Project management tools are common devices for keeping track of activities, deadlines and resources on a project. They're usually visual tools designed to represent the goals and activities of a project — e.g., Gantt charts — or the responsibilities of those working on various stages of a project, such as swim-lane diagrams.
Project management tools help keep you organized from the start of the project. By identifying all of the activities and their duration, resources and accountable people, you never have to wonder what to do next or who's in charge. Details are easier to track because they're written down and marked when complete. Over the course of a project, better organization helps save time and stress and avoids last-minute scrambling.
Pro: Easily Shared
Project management tools usually create one document that serves as the “project at a glance.” This project is easily shared with everyone working on its different components. Everyone knows the status of activities that may impact their work. Certain software allows open-access editing so everyone can see all of the details of the project’s status as well.
Con: Time Investment
There can be significant time invested in learning and creating the initial project-management tool of choice for the project. Certain tools are quite easy to learn, but others can be detailed and technical. Everyone on the project needs to learn how to interpret the tool; someone also has to be responsible for learning how to create the tool. Sometimes, learning specialized software can take as long as creating the document itself.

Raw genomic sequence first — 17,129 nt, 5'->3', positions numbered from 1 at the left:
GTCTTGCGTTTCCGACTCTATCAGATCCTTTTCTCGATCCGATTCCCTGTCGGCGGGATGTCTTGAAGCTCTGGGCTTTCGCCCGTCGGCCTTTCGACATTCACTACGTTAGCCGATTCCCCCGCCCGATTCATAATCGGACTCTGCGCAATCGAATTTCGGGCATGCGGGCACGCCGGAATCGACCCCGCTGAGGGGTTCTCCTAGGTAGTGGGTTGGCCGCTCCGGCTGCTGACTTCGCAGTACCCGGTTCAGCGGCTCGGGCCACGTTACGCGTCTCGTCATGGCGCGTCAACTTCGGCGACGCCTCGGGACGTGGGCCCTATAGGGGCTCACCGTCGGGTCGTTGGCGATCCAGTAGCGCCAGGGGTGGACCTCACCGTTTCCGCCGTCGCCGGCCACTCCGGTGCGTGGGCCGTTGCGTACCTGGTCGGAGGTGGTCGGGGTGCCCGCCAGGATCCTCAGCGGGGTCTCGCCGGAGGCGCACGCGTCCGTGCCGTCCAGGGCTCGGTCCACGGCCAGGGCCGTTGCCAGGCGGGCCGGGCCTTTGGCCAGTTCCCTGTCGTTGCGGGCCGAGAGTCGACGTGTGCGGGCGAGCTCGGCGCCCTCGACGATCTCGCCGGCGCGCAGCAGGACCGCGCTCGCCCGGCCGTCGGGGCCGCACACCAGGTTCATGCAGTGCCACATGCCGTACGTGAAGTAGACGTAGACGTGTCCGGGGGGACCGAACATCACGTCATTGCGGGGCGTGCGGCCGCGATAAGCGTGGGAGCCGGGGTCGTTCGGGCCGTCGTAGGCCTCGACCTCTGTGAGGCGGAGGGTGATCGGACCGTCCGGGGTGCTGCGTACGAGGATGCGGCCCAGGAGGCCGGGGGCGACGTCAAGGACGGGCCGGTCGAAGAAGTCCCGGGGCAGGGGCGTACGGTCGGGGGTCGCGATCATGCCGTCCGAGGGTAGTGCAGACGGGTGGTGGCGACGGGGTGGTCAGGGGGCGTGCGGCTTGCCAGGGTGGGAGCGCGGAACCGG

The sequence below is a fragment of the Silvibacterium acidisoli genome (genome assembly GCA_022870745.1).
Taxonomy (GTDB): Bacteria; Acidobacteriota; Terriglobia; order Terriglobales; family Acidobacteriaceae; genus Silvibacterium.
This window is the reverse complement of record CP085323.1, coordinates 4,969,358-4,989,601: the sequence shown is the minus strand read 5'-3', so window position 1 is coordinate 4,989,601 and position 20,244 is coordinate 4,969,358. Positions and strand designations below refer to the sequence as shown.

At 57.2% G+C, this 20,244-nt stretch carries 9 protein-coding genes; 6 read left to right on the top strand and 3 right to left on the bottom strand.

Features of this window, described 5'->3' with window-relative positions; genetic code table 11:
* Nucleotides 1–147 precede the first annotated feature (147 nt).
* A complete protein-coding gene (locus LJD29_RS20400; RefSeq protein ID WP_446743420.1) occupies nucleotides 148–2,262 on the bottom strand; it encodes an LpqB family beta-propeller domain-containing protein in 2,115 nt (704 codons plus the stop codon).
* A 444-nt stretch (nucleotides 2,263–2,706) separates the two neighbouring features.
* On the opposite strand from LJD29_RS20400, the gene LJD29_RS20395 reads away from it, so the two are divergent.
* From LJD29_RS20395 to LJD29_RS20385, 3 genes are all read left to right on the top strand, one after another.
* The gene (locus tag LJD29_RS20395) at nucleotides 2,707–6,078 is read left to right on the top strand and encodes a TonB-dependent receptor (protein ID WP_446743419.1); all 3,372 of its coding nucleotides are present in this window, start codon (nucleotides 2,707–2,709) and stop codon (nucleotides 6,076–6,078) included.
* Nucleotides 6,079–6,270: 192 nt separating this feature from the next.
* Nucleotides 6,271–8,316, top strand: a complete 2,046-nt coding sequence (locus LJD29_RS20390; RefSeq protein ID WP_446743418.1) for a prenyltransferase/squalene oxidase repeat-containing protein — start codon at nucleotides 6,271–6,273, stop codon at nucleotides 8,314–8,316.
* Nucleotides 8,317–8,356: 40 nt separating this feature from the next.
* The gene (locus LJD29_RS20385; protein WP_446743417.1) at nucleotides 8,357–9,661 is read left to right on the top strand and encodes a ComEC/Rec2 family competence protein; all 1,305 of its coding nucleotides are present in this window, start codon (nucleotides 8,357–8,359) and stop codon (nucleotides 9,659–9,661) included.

Project management tools are only useful when they're updated regularly. The initial plan is valuable, but in reality, projects never go according to plan. When changes happen, such as new tasks or delays, the document needs to be updated accordingly. Someone has to be responsible for this regular task.
Maggie Allen is a political science doctoral student and a trained facilitator of environmental conflicts. She has traveled extensively for her work and began writing on these experiences in 2006, including policy papers for international organizations. She holds a Master of Arts in international development from the University of Guelph and a Bachelor of Arts in international studies from the University of Northern British Columbia.